Despite a $575m loss, Nine is ‘weathering many of the recent storms facing the Australian economy’

Nine’s results this morning saw it post a $575m loss for the 2020 financial year, but CEO Hugh Marks says the business is performing as well, if not better, than should be expected during COVID-19 and its economic impact.

The loss was largely related to a $665m write-down of goodwill relating to real estate business Domain and Nine’s TV broadcast assets. Excluding the write down, profit was $155.9 million.

Nine’s FY20 reported results [click to enlarge]

In an email to staff, Nine CEO Hugh Marks said the loss was to be expected in the current market, but that it doesn’t reflect the performance of the media business.

“You may see the headline number reported today as a net loss of $575m but it’s important to note this number is the result of write downs in the goodwill value of some of our businesses (mainly television and Domain) reflecting the environment where we are today. It is not a direct reflection of the underlying profitability of our businesses or their future,” he said.

“Considering this, our business is successfully weathering many of the recent storms facing the Australian economy.”

Revenue across the building fell 7% to $2.1bn while underlying earnings before interest, tax, depreciation and amortisation (EBITDA) fell 6% to $396.7m. Pedestrian Group, Car Advice, Nine Events and Domain all used the government’s Jobkeeper allowance, with the total amount logged by the end of the year expected to be $12.1m.

Nine’s broadcast revenue [click to enlarge]

Nine focused on savings across its results, reporting its free to air (FTA) costs are expected to be at FY08 levels as of FY21, largely thanks to a reduction in sport and international content costs. Nine Radio is also expected to see cost declines in FY21 and saw its revenue fall 22% to $102.6m.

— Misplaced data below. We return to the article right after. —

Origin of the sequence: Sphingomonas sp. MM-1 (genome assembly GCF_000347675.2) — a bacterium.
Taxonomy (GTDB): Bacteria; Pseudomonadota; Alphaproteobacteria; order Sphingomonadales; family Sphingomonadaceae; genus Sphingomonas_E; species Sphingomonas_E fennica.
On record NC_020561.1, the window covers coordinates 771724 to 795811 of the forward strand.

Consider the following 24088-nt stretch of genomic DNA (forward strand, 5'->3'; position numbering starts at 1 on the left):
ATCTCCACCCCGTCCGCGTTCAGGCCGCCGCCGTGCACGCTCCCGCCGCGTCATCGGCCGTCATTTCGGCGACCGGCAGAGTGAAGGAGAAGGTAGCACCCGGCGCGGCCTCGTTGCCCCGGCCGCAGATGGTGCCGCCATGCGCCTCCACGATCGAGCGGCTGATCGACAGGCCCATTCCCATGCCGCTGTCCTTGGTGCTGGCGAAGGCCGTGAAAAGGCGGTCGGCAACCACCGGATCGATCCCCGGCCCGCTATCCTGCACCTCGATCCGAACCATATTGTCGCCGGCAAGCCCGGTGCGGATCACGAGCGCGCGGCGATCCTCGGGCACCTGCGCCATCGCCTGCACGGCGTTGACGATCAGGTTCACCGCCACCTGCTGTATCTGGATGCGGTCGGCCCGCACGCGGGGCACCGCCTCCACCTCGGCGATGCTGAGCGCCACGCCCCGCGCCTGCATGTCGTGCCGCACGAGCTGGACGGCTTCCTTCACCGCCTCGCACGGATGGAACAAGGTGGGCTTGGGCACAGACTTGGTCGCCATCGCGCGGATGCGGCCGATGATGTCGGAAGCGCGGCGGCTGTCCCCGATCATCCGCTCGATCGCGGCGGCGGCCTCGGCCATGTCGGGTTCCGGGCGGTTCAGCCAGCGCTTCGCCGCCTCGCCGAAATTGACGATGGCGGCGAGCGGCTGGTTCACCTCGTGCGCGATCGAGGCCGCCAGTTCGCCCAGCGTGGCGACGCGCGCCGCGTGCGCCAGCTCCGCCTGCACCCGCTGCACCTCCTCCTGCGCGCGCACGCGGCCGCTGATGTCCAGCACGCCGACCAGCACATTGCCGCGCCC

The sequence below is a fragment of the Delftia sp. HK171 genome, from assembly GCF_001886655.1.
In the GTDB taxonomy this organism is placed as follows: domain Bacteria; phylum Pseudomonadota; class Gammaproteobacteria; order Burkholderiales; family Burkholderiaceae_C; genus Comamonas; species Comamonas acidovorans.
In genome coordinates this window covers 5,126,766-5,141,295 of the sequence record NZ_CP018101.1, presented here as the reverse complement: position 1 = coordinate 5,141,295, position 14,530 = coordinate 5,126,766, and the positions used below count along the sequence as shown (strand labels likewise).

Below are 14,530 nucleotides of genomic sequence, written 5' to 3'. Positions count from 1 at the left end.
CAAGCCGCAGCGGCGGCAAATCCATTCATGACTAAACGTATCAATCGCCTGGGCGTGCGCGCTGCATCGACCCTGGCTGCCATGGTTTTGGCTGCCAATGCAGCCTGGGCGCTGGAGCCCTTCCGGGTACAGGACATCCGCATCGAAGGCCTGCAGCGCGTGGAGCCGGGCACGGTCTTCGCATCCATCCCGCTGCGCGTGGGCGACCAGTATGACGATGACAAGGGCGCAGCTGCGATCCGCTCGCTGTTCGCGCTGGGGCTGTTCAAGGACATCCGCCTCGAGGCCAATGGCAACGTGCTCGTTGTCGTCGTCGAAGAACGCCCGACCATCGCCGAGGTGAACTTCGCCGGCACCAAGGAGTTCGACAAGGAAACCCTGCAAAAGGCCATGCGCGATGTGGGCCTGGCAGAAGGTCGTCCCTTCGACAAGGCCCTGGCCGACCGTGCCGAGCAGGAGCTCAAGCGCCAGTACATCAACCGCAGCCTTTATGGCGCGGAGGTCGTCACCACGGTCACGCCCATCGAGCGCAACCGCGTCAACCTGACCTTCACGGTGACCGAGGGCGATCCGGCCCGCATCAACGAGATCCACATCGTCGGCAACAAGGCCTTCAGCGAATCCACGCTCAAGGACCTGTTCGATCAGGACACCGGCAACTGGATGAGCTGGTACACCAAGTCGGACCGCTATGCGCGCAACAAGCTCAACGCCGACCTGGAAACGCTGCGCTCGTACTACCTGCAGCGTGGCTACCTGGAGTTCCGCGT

Digital subscriptions across the business were up, with Nine continuing to focus on diversification. Stan also saw a rise, reporting 2.2m active subscribers currently and 54% growth in revenue compared to 19% cost growth.

For the future, Nine flagged a plan to continue investing in premium TV content and BVOD, boosting digital subscriptions across its publishing business and broadening the offering at Domain. By 2024, Nine plans another $230m in cost savings, mainly across FTA, radio and its publishing business, and for 35% of the group revenue to be from subscriptions.

The business paid a fully franked dividend of 2c per share following the 5c per share paid in April 2020. The market is ‘performing better than expected’ for FY21, and should ‘recover’ when COVID stabilises. Nine is expecting its September quarter to be down 15%.

Nine’s free to air costs [click to enlarge]

“If I can leave you with one final stand out figure from these result it’s this: we are rapidly approaching a threshold where we are a truly digitally led business – across the year, profit from our digital businesses i.e. 9Now, 9Digital and Stan as well as the digital components of Metro Media and Domain, contributed almost 48% of total group earnings,” Marks told staff.

“This is a clear vindication of the strategy we laid out to focus our business towards a digital future, investing in Stan and 9Now, driving subscriptions in publishing and innovating with platforms like 9Galaxy which make it easier for our advertisers to transact with us.

“Believe me when I say we are well placed to accelerate this strategy as the economy looks to recovery in the coming months and into 2021.”


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